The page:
Institute for War and Peace Reporting | Giving Voice, Driving Change
Old Foes Unite to Form New Kosovo Government
Post-election talks between Kosovo’s parties have ended in a controversial agreement between the Democratic League of Kosovo, LDK, and the Alliance for the Future of Kosovo, AAK, to be coalition partners over the next vital four years when Kosovo’s final status will probably be decided.
The controversy factor lay in the fact that the AAK represents former guerrilla fighters who despise the LDK’s leader, Ibrahim Rugova, now Kosovo president, for his refusal to back violent resistance to Serb rule in the 1990s.
AAK leader Ramush Haradinaj is now expected to lead the new coalition government as Kosovo’s next premier.
The Democratic Party of Kosovo, PDK, and the Civic Initiative ORA, will form the opposition, along with some smaller parties and two Serbian groups, the Serbian List for Kosovo and Metohija and the Civic List Serbia.
The deal yoking former bitter political foes represents one of the strangest political combinations Kosovo has seen since the end of the armed conflict.
One of the main ex-Kosovo Liberation Army, KLA, commanders, Haradinaj is a popular hero of the 1998-99 uprising against Serb rule. Many of his former brothers-in-arms insist Rugova’s non-violent tactics were virtually treasonous.
On its front page, the pro-PDK newspaper Epoka e Re called Haradinaj a traitor for prolonging Rugova’s political life. The paper said tough times lay ahead and warned that the new coalition would not survive. ORA spokesperson Jetemir Balaj took a similar line.
Unlike in 2001, when it took four months and the active involvement of UNMIK and the US to cobble together a government, the international community stayed on the sidelines this time.
Soren Jessen-Petersen, head of the UN-led administration in Kosovo, UNMIK, welcomed the fact that the parties hatched an agreement without international involvement, saying it reflected what voters wanted. In the October 23 vote, the LDK won 45 per cent, the PDK 29, the AAK nine and ORA six.
Encouraged by its own score, the PDK at first called for an all-inclusive government, conditioning its own participation on the appointment of PDK boss Hashim Thaci as prime minister.
Instead, the LDK-AAK deal ruined Thaci’s hope of being the prime minister who led Kosovo towards independence.
Only days ago, it seemed the deal might fall through. When on November 6 the Hague tribunal asked to interview Haradinaj in Pristina over his wartime conduct, the AAK suspended talks with the LDK until the tribunal had clarified its intentions.
There is speculation that Soren Jessen Petersen held private talks with Carla Del Ponte on November 14. Either way, when the tribunal chief prosecutor did not press on with an indictment against Haradinaj, the LDK and the AAK decided to go ahead and form a government.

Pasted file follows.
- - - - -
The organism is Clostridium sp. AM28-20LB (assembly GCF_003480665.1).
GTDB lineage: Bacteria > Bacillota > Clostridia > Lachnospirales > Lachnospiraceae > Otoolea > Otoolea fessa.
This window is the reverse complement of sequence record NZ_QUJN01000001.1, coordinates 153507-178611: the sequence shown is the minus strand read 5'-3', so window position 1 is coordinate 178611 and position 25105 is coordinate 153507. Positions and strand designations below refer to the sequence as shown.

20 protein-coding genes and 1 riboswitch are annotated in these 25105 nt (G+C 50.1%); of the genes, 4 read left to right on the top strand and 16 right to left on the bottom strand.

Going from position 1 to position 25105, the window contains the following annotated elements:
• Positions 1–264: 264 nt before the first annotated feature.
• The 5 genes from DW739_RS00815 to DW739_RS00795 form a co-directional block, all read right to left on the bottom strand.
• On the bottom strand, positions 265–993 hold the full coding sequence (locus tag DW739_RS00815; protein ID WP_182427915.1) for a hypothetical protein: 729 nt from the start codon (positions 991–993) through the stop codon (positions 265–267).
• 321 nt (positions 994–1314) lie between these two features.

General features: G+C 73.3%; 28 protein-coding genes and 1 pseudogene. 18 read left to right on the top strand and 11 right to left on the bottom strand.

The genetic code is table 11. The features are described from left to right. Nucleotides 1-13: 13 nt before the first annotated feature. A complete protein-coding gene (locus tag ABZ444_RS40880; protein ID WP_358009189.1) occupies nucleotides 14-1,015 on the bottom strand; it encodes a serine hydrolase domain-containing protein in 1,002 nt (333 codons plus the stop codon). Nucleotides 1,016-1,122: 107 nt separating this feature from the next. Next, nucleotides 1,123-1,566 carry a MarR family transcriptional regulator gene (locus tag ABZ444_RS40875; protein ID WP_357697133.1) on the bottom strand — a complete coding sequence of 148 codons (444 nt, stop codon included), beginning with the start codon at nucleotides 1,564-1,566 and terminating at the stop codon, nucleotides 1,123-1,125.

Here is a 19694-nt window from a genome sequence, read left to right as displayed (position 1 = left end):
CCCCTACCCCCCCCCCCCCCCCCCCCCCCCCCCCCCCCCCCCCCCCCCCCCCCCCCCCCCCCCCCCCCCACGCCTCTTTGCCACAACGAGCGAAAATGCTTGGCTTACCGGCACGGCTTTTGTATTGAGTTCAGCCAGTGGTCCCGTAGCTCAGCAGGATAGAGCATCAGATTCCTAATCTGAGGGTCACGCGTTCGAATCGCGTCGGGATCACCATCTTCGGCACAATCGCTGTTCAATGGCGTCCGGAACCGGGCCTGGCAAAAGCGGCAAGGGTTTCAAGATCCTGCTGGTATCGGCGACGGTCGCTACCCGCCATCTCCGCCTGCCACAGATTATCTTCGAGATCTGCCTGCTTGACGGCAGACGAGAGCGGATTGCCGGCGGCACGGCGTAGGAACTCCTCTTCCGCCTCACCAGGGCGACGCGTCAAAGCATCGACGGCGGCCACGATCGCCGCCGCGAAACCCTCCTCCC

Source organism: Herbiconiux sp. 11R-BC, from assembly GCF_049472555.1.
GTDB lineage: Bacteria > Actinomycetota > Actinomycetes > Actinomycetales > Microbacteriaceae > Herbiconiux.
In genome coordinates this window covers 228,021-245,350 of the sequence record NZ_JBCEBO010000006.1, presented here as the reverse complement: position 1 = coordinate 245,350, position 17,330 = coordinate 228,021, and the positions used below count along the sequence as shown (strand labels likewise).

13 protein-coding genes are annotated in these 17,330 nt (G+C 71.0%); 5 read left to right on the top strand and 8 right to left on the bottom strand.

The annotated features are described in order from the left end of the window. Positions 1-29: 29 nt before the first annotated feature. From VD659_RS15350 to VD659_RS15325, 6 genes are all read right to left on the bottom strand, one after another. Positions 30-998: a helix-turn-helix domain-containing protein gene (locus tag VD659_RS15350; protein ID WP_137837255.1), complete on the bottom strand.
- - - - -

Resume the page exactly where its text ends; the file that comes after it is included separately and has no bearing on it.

The tribunal has not said it is giving up investigating Haradinaj’s role in the Kosovo conflict, however, so question marks will dog a future Haradinaj-led administration. “Relations with the tribunal are the biggest impediment for the new government,” ORA leader, Veton Surroi, said.
Reflecting the PDK’s disappointment, the party presidency criticised the new LDK-AAK coalition as “exclusive, unsustainable …and ineffective”.
Indeed, the PDK seems all set for the role of a strong opposition. The PDK member of the assembly presidency, Xhavit Haliti, told IWPR the PDK would “effectively oppose government policies”. He added, “The time when the Kosovo assembly was an instrument of its president and when Kosovo was governed with fairy tales has passed.”
Haliti also excluded the possibility of PDK inclusion in a Kosovo negotiating team if a dialogue began with Serbia in the run-up to the final status talks.
“While the PDK remains in opposition, it is unreasonable to serve as an instrument of the government,” he said. “Rather, the PDK will insist on an open parliamentary debate about the political processes leading to final status and [insist on] the government’s accountability about all steps it takes during this process.”
The LDK-AK deal will not win many plaudits abroad. The international community favoured an all-inclusive coalition in Kosovo, possibly led by Thaci or by current premier Bajram Rexhepi, as it wanted to see a consensus over the difficult decisions Kosovo must take prior to final-status discussion, such as decentralisation and improving the position of Kosovo Serbs.
Significantly, no foreign representative, except the United Mission in Kosovo, UNMIK, greeted the new agreement, highlighting international unease over the idea of Haradinaj leading Kosovo into the final-status era.
At the same time, Jessen-Petersen has made it clear that UNMIK believes the deal over a new government must be respected. “Opposing this candidate would mean opposing democracy,” he said.
Aware of the opposition he may face among the western powers, Haradinaj insisted he would focus on the issues that the West wants to see Kosovo tackling.
These start with standards, decentralisation and opening a dialogue with Serbia and the Kosovo Serbs. Turning specifically to the thorny issue of Kosovo’s Serb minority, he promised to “work hard to promote freedom of movement and the full integration of Kosovo Serbs by extending government services equally in all areas inhabited by Serbs”.
Arben Qirezi is a political analyst and IWPR contributor in Pristina.
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